Background: Kidney disease associated with cancer and anti-cancer therapies has been
increasingly recognized in the field of onco-nephrology. In particular, drug-induced nephrotoxicity
has important implications since most chemotherapeutic agents have a nephrotoxic potential. Also,
standard creatinine clearance methods used for the measurement of kidney function have been questioned
in cancer patients due to factors like low muscle mass and poor nutritional status. Overestimations
of the glomerular filtration rate, not only can increase the nephrotoxic potential of different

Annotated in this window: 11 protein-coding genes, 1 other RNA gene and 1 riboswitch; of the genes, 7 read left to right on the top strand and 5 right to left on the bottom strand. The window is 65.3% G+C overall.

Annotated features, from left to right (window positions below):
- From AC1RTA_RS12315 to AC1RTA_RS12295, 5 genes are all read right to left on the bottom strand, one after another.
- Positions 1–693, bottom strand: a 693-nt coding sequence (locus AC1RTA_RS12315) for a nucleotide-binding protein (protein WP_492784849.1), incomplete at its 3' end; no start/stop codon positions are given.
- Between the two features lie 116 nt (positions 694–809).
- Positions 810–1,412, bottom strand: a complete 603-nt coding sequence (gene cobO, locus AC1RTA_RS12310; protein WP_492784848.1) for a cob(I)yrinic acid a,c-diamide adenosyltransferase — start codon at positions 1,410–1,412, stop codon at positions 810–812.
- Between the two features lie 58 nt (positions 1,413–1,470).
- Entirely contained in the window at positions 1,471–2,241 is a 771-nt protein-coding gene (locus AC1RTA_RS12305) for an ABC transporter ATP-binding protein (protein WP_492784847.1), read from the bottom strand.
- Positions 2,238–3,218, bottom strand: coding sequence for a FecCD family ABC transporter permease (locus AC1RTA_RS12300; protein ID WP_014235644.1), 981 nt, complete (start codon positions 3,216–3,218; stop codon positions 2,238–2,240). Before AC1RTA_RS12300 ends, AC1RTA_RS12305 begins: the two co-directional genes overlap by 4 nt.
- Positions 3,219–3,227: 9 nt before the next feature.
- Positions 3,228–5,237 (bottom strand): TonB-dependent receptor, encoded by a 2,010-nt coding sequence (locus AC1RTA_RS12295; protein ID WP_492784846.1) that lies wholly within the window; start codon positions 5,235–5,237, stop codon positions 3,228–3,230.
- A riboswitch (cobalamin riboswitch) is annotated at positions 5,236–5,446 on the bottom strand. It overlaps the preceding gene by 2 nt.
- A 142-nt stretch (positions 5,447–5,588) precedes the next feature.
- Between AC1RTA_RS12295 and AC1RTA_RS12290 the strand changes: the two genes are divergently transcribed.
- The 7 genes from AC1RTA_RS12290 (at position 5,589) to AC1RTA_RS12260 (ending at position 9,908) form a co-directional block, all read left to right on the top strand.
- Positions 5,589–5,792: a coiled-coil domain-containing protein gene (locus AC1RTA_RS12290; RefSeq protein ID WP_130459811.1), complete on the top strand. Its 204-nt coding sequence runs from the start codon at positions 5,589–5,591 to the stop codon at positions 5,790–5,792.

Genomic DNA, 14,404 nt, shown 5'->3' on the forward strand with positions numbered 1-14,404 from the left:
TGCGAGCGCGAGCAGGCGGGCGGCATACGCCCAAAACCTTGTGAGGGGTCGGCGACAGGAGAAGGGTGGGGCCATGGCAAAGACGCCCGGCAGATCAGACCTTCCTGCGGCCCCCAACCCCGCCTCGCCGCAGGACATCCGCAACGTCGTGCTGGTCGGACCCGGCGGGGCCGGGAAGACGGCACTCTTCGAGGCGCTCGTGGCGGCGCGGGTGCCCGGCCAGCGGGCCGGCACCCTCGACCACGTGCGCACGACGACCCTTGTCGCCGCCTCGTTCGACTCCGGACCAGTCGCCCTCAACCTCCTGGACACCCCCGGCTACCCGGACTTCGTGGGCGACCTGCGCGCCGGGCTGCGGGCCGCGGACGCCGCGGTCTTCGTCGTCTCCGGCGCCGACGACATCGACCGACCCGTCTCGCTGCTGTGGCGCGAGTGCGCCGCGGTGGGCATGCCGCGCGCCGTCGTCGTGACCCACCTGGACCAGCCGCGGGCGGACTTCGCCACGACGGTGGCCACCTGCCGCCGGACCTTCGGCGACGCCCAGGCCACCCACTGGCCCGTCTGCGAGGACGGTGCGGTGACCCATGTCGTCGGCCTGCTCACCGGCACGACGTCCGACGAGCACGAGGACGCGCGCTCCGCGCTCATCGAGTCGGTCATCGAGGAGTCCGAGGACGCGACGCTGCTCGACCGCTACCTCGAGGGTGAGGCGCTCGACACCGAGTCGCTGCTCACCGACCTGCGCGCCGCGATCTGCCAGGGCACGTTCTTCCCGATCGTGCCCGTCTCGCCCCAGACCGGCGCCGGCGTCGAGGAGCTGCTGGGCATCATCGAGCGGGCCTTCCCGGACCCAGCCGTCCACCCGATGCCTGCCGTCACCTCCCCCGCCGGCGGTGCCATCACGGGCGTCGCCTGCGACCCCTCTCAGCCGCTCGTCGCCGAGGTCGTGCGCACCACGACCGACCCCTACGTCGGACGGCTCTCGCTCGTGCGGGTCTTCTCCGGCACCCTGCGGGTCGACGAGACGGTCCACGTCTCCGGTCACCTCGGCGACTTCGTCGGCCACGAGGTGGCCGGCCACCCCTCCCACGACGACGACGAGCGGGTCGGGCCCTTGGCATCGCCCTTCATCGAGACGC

agents, but also further limit the use of first-line therapies.
Objective: This review covers specifically the drug-induced thrombotic microangiopathy and its
two pathophysiologic mechanisms which include immune or idiosyncratic reactions, and non-immune
or dose-dependent ones.
Conclusion: As novel cancer therapies are developed, it is paramount to pursue a better understanding
of conventional and novel chemotherapeutic agents and their role in kidney disease.